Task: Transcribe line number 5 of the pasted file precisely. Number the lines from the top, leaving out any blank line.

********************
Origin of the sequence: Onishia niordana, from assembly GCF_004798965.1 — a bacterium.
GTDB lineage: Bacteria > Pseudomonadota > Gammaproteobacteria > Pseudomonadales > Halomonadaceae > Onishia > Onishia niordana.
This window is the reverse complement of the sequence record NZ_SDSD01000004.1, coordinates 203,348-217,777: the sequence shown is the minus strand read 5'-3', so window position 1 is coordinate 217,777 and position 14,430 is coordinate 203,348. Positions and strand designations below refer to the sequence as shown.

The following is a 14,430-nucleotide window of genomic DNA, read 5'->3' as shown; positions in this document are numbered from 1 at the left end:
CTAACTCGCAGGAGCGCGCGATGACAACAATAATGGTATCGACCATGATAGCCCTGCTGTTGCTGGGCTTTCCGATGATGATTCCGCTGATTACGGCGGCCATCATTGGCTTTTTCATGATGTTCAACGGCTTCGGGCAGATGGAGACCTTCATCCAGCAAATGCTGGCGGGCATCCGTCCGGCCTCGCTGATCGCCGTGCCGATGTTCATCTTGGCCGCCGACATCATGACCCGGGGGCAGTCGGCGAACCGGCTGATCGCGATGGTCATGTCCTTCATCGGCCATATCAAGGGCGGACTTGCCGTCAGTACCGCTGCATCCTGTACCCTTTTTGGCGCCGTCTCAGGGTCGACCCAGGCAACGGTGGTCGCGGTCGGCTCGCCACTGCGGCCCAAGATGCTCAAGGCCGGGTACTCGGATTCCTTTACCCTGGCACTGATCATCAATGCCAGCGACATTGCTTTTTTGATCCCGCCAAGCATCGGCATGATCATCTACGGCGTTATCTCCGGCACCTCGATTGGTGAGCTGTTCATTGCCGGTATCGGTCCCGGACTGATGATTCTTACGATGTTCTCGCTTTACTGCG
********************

CTAACTCGCAGGAGCGCGCGATGACAACAATAATGGTATCGACCATGATAGCCCTGCTGTTGCTGGGCTTTCCGATGATGATTCCGCTGATTACGGCGGCCATCATTGGCTTTTTCATGATGTTCAACGGCTTCGGGCAGATGGAGACCTTCATCCAGCAAATGCTGGCGGGCATCCGTCCGGCCTCGCTGATCGCCGTGCCGATGTTCATCTTGGCCGCCGACATCATGACCCGGGGGCAGTCGGCGAACCGGCTGATCGCGATGGTCATGTCCTTCATCGGCCATATCAAGGGCGGACTTGCCGTCAGTACCGCTGCATCCTGTACCCTTTTTGGCGCCGTCTCAGGGTCGACCCAGGCAACGGTGGTCGCGGTCGGCTCGCCACTGCGGCCCAAGATGCTCAAGGCCGGGTACTCGGATTCCTTTACCCTGGCACTGATCATCAATGCCAGCGACATTGCTTTTTTGATCCCGCCAAGCATCGGCATGATCATCTACGGCGTTATCTCCGGCACCTCGATTGGTGAGCTGTTCATTGCCGGTATCGGTCCCGGACTGATGATTCTTACGATGTTCTCGCTTTACTGCG